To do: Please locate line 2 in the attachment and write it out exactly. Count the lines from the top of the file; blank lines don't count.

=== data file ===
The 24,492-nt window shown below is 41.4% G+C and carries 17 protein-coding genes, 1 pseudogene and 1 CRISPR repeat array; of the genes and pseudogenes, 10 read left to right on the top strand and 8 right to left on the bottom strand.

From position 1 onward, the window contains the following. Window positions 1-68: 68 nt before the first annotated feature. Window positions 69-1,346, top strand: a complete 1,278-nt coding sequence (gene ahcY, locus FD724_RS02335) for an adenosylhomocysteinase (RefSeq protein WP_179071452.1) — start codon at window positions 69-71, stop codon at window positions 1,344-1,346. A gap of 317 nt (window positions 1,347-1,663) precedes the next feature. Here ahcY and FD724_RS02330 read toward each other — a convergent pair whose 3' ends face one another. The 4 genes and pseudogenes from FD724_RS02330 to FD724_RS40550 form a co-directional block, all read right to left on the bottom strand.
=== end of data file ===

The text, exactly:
From position 1 onward, the window contains the following. Window positions 1-68: 68 nt before the first annotated feature. Window positions 69-1,346, top strand: a complete 1,278-nt coding sequence (gene ahcY, locus FD724_RS02335) for an adenosylhomocysteinase (RefSeq protein WP_179071452.1) — start codon at window positions 69-71, stop codon at window positions 1,344-1,346. A gap of 317 nt (window positions 1,347-1,663) precedes the next feature. Here ahcY and FD724_RS02330 read toward each other — a convergent pair whose 3' ends face one another. The 4 genes and pseudogenes from FD724_RS02330 to FD724_RS40550 form a co-directional block, all read right to left on the bottom strand.